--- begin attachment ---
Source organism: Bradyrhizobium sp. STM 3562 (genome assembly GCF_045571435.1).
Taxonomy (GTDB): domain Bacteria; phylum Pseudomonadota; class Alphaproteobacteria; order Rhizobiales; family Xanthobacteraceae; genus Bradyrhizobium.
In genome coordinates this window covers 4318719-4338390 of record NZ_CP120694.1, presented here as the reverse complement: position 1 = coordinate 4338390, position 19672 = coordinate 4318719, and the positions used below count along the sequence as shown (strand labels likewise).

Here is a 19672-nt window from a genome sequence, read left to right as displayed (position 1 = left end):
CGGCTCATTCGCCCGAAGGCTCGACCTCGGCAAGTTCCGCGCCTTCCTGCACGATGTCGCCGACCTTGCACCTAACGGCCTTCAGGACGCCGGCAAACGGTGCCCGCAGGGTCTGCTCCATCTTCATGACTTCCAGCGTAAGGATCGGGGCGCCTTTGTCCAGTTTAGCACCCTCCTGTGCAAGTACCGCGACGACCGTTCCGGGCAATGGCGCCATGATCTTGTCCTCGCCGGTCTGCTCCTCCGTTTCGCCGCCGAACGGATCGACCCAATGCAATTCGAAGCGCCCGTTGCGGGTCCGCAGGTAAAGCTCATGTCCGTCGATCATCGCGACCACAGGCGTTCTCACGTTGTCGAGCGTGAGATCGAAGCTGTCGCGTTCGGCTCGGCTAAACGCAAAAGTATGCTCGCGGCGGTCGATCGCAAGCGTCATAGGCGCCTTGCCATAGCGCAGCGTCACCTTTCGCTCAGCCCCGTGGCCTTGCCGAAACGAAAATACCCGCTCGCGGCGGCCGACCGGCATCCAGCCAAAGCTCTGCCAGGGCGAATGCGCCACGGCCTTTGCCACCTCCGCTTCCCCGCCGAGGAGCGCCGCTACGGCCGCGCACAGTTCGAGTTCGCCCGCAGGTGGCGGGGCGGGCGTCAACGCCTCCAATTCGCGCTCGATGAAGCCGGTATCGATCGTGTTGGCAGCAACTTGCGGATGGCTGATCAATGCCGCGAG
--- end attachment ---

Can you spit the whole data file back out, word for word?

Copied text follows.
Source organism: Bradyrhizobium sp. STM 3562 (genome assembly GCF_045571435.1).
Taxonomy (GTDB): domain Bacteria; phylum Pseudomonadota; class Alphaproteobacteria; order Rhizobiales; family Xanthobacteraceae; genus Bradyrhizobium.
In genome coordinates this window covers 4318719-4338390 of record NZ_CP120694.1, presented here as the reverse complement: position 1 = coordinate 4338390, position 19672 = coordinate 4318719, and the positions used below count along the sequence as shown (strand labels likewise).

Here is a 19672-nt window from a genome sequence, read left to right as displayed (position 1 = left end):
CGGCTCATTCGCCCGAAGGCTCGACCTCGGCAAGTTCCGCGCCTTCCTGCACGATGTCGCCGACCTTGCACCTAACGGCCTTCAGGACGCCGGCAAACGGTGCCCGCAGGGTCTGCTCCATCTTCATGACTTCCAGCGTAAGGATCGGGGCGCCTTTGTCCAGTTTAGCACCCTCCTGTGCAAGTACCGCGACGACCGTTCCGGGCAATGGCGCCATGATCTTGTCCTCGCCGGTCTGCTCCTCCGTTTCGCCGCCGAACGGATCGACCCAATGCAATTCGAAGCGCCCGTTGCGGGTCCGCAGGTAAAGCTCATGTCCGTCGATCATCGCGACCACAGGCGTTCTCACGTTGTCGAGCGTGAGATCGAAGCTGTCGCGTTCGGCTCGGCTAAACGCAAAAGTATGCTCGCGGCGGTCGATCGCAAGCGTCATAGGCGCCTTGCCATAGCGCAGCGTCACCTTTCGCTCAGCCCCGTGGCCTTGCCGAAACGAAAATACCCGCTCGCGGCGGCCGACCGGCATCCAGCCAAAGCTCTGCCAGGGCGAATGCGCCACGGCCTTTGCCACCTCCGCTTCCCCGCCGAGGAGCGCCGCTACGGCCGCGCACAGTTCGAGTTCGCCCGCAGGTGGCGGGGCGGGCGTCAACGCCTCCAATTCGCGCTCGATGAAGCCGGTATCGATCGTGTTGGCAGCAACTTGCGGATGGCTGATCAATGCCGCGAG